Archive for the ‘lapbooks’ Category

Umm K’s Ramadan Lapbook

My friend, Umm K,  has made this beautiful Ramadan lapbook. All handmade, lots of detail and no printouts!


inside right

At the top of the picture there is a mini book of facts relating to Ramadan. The booklet opens out as plain papers with information written inside, see below. The page photographed contains verses from Surah Alaq.  The following verse is also included:

“Oh you who believe! Fasting is prescribed for you asit was prescribed for those before you, that you may become Al- Muttaqoon (the pious)” 2:183

Lots of different information on Ramadan could be included in here.

inside facts about Ramadan booklet

Below the facts mini book Umm K has sewn a felt pocket, inside which there are two minibooks of dos and don’ts. Actions to be encouraged in Ramadan, such as reciting more Quran and giving saqaqah, are inside the circular minibook marked with a tick (or check), and actions to be avoided, such as lying, backbiting are inside the book with the cross.

dos and don'ts mini books

On the other side from the covers are the mini books of a few stapled pages.

inside dos and dont's

The last mini book on this side of the lapbook is a three page layer book on information relating to Taraweeh, Laylatul Qadr and duas. I really like all the decorative touches, maashAllah.

layer mini book

inside layer book

On the left half of the lapbook there is an extension page. When folded in the extension page has a checklist for daily ibaadah, including  completing of all prayers, Quran memorisation, recitation and study of  tafsir, and a selection of good deeds; smile at a Muslim, give a present or food, gain knowledge of Islam, go to meet another Muslim, visit an ill person.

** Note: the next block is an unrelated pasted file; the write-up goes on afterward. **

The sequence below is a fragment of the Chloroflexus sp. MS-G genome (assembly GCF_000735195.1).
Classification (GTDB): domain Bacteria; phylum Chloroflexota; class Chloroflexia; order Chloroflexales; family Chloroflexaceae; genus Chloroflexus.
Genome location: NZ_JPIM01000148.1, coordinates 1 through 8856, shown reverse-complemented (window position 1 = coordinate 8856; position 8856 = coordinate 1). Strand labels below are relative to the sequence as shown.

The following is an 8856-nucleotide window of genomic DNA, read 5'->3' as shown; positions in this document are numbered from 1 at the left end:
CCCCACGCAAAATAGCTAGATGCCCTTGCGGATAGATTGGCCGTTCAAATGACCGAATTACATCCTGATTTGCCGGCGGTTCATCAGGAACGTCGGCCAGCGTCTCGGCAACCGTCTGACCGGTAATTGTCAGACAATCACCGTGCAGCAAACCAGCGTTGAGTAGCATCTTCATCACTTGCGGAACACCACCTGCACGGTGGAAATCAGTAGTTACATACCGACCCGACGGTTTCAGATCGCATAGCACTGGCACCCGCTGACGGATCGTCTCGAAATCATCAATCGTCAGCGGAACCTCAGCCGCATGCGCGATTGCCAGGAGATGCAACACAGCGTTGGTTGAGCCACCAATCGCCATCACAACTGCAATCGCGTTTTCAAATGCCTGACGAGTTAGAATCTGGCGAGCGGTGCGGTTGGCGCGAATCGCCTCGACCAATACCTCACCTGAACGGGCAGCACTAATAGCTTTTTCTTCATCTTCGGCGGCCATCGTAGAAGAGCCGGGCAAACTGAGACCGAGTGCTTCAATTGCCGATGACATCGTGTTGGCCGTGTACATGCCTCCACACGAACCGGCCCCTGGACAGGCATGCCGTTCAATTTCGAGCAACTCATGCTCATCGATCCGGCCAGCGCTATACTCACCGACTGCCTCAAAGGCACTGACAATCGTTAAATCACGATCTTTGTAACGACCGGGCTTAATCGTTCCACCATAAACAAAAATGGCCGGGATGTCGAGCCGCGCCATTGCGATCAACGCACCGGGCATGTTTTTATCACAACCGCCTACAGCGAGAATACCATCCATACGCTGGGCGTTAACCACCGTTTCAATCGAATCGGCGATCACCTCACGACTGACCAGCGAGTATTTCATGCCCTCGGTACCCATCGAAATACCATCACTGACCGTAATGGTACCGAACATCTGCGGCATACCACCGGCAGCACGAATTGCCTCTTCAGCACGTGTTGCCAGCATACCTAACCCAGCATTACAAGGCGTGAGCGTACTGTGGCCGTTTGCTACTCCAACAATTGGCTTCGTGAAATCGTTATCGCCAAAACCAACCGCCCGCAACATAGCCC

These are suggestions, the checklist can be tailored to suit the individual using it.


The checklist is on a piece of A4, folded in thirds, business letter style. Inside is space for making notes on achievements and goals for Ramadan, maybe prayer times, notes on dhikr, whatever you choose. The checklist is supposed to be used as a tool for a Ramadan active with ibaadah, inshAllah.

When the extension page is folded out, on the other side of the checklist is a calendar for the month, to be used along with the checklist, inshAllah.

left half and extension

The other two mini books in this section are the “Rules for Fasting ” mini book and “Targets in Ramadan” secret book.

targets minibook

The photo above shows the minibook and the decorative pocket which it slots into. The booklet is simply papers folded and stapled together, with the verse from Surah Al-Asr and decoration on the front.( Click on the photo to enlarge it.). Inside the pages are left blank, to be filled in with personal targets for Ramadanand other journaling.

The booklet fits into the decorated pocket for storage. The simple decorative touches with the coloured markers make it look special, maashAllah.

The last mini book is the one on rules for fasting.

rules for fasting

The cover is made from card.

tab book

Inside, the booklet is divided into sections, with little tabs made by sticking pieces of coloured paper onto the pages, marking the sections.

After the verse on the opening page:

“Ramadan is the month in which the Quran was sent down as a guide to humanity also clear signs for guidance and judgement between right and wrong.” 2:185

There are sections on what is permitted while fasting (using miswak, swallowing own saliva etc), what invalidates the fast (deliberate eating or drinking etc) and lastly, a list of those exempted from fasting, (the sick, the traveller etc.) The level of detail in this section can be expanded the older the learner is.

I really like the way Umm K turned this lapbook into a really personal and active learning tool, with the inclusion of the checklist and journal. It is good for young learners trying out fasting, and also great for young people experiencing their first compulsory Ramadan.